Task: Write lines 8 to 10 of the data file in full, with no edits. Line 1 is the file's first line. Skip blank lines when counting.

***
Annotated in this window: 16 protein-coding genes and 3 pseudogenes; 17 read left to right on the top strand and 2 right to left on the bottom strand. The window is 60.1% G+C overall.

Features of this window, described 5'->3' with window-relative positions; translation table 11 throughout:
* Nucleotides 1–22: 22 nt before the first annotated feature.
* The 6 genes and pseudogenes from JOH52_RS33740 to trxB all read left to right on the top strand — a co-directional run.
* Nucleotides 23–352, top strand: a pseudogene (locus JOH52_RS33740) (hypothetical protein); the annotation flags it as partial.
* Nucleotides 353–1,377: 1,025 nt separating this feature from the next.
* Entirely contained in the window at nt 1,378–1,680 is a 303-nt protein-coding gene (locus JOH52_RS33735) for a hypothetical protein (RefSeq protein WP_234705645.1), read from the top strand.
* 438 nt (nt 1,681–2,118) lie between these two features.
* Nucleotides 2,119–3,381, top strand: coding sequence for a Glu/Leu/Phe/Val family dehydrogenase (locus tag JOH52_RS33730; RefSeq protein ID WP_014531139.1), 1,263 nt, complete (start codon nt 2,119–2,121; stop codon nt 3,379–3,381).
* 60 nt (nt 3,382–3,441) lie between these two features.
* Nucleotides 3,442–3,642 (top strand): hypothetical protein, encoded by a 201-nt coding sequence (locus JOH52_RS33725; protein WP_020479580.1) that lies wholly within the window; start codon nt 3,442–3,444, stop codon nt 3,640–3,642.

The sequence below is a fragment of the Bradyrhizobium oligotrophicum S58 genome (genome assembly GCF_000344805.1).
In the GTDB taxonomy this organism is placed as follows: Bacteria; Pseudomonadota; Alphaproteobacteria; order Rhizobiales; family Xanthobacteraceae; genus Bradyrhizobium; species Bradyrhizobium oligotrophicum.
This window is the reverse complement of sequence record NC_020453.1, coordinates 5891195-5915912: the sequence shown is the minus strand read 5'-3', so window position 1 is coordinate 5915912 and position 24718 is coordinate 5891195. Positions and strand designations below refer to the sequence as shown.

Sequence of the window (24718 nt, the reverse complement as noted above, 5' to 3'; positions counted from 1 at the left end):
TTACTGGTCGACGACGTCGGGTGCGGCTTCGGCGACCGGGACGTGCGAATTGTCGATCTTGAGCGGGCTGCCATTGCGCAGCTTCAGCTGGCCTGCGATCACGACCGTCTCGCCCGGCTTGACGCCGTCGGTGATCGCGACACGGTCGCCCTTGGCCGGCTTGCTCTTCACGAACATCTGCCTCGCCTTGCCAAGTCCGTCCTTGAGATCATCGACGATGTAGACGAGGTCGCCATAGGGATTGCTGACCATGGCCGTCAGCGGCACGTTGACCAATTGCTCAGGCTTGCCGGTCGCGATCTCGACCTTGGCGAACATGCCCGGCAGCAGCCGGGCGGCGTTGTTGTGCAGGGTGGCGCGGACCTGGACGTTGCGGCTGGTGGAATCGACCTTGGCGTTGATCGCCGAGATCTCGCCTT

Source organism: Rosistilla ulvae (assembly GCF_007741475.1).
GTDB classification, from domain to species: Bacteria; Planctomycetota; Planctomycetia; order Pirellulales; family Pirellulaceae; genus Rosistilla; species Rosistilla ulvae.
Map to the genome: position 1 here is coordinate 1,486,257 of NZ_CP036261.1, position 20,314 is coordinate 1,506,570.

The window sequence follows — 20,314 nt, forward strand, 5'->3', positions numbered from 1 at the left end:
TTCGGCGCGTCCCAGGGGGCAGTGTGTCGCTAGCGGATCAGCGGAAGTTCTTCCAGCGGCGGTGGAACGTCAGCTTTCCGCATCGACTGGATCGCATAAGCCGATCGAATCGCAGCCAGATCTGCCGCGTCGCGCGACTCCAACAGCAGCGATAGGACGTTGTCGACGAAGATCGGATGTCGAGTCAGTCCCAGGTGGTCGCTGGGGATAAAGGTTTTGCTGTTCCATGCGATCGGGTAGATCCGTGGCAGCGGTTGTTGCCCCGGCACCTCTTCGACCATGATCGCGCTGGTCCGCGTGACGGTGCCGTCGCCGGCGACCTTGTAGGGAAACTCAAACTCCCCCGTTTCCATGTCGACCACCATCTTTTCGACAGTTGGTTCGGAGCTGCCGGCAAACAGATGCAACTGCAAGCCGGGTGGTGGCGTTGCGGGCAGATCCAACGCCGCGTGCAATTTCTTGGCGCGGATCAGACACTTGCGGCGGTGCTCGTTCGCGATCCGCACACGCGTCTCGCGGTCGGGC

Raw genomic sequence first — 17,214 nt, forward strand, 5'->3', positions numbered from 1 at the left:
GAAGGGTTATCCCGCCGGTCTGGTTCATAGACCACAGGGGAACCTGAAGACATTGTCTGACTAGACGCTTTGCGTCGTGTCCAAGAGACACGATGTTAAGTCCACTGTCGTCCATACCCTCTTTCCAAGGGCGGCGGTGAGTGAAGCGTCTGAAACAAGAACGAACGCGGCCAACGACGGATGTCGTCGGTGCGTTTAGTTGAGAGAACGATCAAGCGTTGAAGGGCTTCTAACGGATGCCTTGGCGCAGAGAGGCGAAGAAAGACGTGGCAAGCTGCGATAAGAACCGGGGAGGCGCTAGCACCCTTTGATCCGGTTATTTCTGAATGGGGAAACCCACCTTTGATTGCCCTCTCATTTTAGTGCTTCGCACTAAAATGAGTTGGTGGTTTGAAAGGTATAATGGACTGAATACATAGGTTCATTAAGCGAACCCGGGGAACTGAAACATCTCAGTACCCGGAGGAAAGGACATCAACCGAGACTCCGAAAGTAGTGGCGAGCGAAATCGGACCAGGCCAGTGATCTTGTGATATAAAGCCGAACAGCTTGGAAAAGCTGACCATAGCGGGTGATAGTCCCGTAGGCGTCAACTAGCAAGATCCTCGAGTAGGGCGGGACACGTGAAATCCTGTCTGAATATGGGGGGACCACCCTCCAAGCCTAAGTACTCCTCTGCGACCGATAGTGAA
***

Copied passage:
* 438 nt (nt 1,681–2,118) lie between these two features.
* Nucleotides 2,119–3,381, top strand: coding sequence for a Glu/Leu/Phe/Val family dehydrogenase (locus tag JOH52_RS33730; RefSeq protein ID WP_014531139.1), 1,263 nt, complete (start codon nt 2,119–2,121; stop codon nt 3,379–3,381).
* 60 nt (nt 3,382–3,441) lie between these two features.